To be honest, the LM002 is somewhere between a truck and an off-road SUV/truck since it has four doors, a double cab, and a truck bed behind it. This crazy creation debuted in the mid-’80s as Lamborghini’s attempt of entering the world of luxury SUVs and widening its appeal. The LM002 uses a special chassis, suspension, and Lamborghini’s famous V12 engine. The 5.2-liter engine with 400 hp was the same one you’d find in a legendary Countach. For buyers who thought 400 hp was not enough, the factory could supply the LM002 with a 7.3-liter monster V12 engine from a racing boat.
Nicknamed “The Rambo Lambo,” this truck was a rugged and desert-going version of the supercar Lamborghini is well-known for making. Despite the enormous power and tough looks, the LM002 was a failure since it was hard to drive on the road. It had an enormous thirst for fuel and problems with offroad stability. It was also extremely expensive. Just to have your tires changed on your Lambo LM002, you will need $20,000. As you could imagine, production for this strange vehicle was not high. Only 301 models left the Lamborghini factory, still, a considerable number knowing all the facts.
Back in the mid-80s, Toyota shocked the automotive world by introducing the MR2. It was a small, mid-engined sports car with great performance and superb road holding at an affordable price. However, in those days as well as today, people think of Toyota as a dull manufacturer of economy models without any interesting cars. But the MR2 changed all that since it was different from other Toyotas, appealing to fans of spirited driving and dynamic handling.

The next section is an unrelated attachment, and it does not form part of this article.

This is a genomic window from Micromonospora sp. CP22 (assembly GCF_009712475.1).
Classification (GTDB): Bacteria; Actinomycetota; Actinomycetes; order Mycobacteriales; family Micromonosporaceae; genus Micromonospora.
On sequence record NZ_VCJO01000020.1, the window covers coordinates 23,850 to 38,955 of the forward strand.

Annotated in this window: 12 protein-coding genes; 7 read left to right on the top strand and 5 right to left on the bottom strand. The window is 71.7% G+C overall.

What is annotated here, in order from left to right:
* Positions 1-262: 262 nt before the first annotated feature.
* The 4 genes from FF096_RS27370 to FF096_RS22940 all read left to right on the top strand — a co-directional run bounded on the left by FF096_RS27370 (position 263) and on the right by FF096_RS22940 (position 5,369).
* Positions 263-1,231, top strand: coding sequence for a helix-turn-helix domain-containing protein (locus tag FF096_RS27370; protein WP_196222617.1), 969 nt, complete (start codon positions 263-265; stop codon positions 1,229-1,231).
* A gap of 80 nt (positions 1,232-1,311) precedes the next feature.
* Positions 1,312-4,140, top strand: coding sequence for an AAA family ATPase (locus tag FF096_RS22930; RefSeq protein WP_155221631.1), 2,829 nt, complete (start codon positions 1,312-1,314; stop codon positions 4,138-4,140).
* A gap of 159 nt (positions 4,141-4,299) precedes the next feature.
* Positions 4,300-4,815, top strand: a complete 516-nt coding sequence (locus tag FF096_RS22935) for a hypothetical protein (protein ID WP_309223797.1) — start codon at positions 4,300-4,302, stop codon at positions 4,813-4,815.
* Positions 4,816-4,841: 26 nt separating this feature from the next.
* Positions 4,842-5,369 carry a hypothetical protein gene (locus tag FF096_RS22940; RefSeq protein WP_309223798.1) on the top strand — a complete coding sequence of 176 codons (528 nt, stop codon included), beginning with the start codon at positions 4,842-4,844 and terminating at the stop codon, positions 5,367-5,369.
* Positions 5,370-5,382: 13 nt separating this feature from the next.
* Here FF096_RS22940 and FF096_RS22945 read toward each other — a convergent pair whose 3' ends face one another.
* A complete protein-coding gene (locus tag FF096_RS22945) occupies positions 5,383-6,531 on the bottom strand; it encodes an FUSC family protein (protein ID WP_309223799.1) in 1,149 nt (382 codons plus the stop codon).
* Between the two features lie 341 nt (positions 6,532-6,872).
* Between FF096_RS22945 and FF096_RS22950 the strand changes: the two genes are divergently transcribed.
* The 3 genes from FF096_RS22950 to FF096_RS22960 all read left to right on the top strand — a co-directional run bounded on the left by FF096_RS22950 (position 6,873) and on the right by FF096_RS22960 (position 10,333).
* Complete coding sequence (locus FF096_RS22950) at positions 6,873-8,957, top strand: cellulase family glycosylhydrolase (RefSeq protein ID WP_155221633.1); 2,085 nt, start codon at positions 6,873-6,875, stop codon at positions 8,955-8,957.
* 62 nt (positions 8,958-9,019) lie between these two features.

They debuted the first generation MR2s in 1984. They featured a 1.5-liter or 1.6-liter four-cylinder engine they mounted centrally behind the driver, between the cabin and the rear axle. That is what gave this little car fantastic handling. The second generation lasted into the â90s and was more modern-looking with better technology and sharper handling. But the version drivers should look for is the 1.6-liter supercharged model they named the SC for supercharger delivering 145 HP and 140 lb-ft of torque. Although those power output figures don’t sound earth-shattering today, the MR2 could accelerate from 0 to 60 mph in just seven seconds, which is quite respectable.
The 1985 to 1987 Nissan MID 4 is a solid and competent mid-engine sports car concept that unfortunately didn’t become a production model. Even though it is mostly forgotten today, it is still an interesting piece of engineering that deserves a closer look. The MID 4 had a mid-mounted 3.0-liter V6 engine producing around 200 HP.
Nissan equipped it with specially-designed all-wheel drive and an almost perfect weight balance. Nissan envisioned it to fight sports cars from Ferrari and Porsche. Unfortunately, the company pulled the plug at the last moment, leaving the MID 4 as a concept that influenced the Honda NSX.
If you don’t know what the Sterling 825 is, nobody can blame you. Once marketed as the next big thing in the luxury car segment, Sterling is now a forgotten brand in automotive history. However, Sterling was a British company that began in the late ’80s with Honda capital and Rover styling.
The finished product was attractive with a stylish interior and decent power coming from the Honda V6 engine. But after the introduction in 1987 and the promising sales numbers in the first few months, problems showed up. The Sterlings were poorly constructed, the electronics were troublesome, and some cars even developed rust issues. Honda tried to improve the production process, but by the early ’90s, Sterling was gone.